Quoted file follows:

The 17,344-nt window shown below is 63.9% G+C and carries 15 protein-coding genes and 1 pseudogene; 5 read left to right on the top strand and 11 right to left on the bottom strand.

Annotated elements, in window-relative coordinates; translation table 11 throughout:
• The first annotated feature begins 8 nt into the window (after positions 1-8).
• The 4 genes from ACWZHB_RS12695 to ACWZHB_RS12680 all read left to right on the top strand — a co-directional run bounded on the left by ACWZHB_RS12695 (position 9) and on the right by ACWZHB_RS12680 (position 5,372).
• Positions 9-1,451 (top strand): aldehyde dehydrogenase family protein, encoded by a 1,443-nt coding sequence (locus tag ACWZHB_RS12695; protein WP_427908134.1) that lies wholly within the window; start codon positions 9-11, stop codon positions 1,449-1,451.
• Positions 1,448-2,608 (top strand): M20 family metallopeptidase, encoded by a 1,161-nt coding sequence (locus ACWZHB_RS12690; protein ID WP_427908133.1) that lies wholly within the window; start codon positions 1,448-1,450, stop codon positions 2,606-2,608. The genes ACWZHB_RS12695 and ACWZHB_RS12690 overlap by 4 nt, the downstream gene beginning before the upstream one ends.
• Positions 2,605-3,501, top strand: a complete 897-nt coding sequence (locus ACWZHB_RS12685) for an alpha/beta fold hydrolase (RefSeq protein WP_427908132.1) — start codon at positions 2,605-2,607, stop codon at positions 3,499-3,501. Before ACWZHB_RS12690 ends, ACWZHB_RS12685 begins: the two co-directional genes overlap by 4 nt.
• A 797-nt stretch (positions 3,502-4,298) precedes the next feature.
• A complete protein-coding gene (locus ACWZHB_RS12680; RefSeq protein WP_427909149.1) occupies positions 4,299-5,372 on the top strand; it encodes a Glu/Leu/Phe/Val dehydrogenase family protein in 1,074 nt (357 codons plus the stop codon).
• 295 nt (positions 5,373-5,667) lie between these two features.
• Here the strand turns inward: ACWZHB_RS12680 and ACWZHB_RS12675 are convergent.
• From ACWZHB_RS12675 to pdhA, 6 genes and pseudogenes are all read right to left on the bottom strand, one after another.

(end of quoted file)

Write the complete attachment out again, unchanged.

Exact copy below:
The 17,344-nt window shown below is 63.9% G+C and carries 15 protein-coding genes and 1 pseudogene; 5 read left to right on the top strand and 11 right to left on the bottom strand.

Annotated elements, in window-relative coordinates; translation table 11 throughout:
• The first annotated feature begins 8 nt into the window (after positions 1-8).
• The 4 genes from ACWZHB_RS12695 to ACWZHB_RS12680 all read left to right on the top strand — a co-directional run bounded on the left by ACWZHB_RS12695 (position 9) and on the right by ACWZHB_RS12680 (position 5,372).
• Positions 9-1,451 (top strand): aldehyde dehydrogenase family protein, encoded by a 1,443-nt coding sequence (locus tag ACWZHB_RS12695; protein WP_427908134.1) that lies wholly within the window; start codon positions 9-11, stop codon positions 1,449-1,451.
• Positions 1,448-2,608 (top strand): M20 family metallopeptidase, encoded by a 1,161-nt coding sequence (locus ACWZHB_RS12690; protein ID WP_427908133.1) that lies wholly within the window; start codon positions 1,448-1,450, stop codon positions 2,606-2,608. The genes ACWZHB_RS12695 and ACWZHB_RS12690 overlap by 4 nt, the downstream gene beginning before the upstream one ends.
• Positions 2,605-3,501, top strand: a complete 897-nt coding sequence (locus ACWZHB_RS12685) for an alpha/beta fold hydrolase (RefSeq protein WP_427908132.1) — start codon at positions 2,605-2,607, stop codon at positions 3,499-3,501. Before ACWZHB_RS12690 ends, ACWZHB_RS12685 begins: the two co-directional genes overlap by 4 nt.
• A 797-nt stretch (positions 3,502-4,298) precedes the next feature.
• A complete protein-coding gene (locus ACWZHB_RS12680; RefSeq protein WP_427909149.1) occupies positions 4,299-5,372 on the top strand; it encodes a Glu/Leu/Phe/Val dehydrogenase family protein in 1,074 nt (357 codons plus the stop codon).
• 295 nt (positions 5,373-5,667) lie between these two features.
• Here the strand turns inward: ACWZHB_RS12680 and ACWZHB_RS12675 are convergent.
• From ACWZHB_RS12675 to pdhA, 6 genes and pseudogenes are all read right to left on the bottom strand, one after another.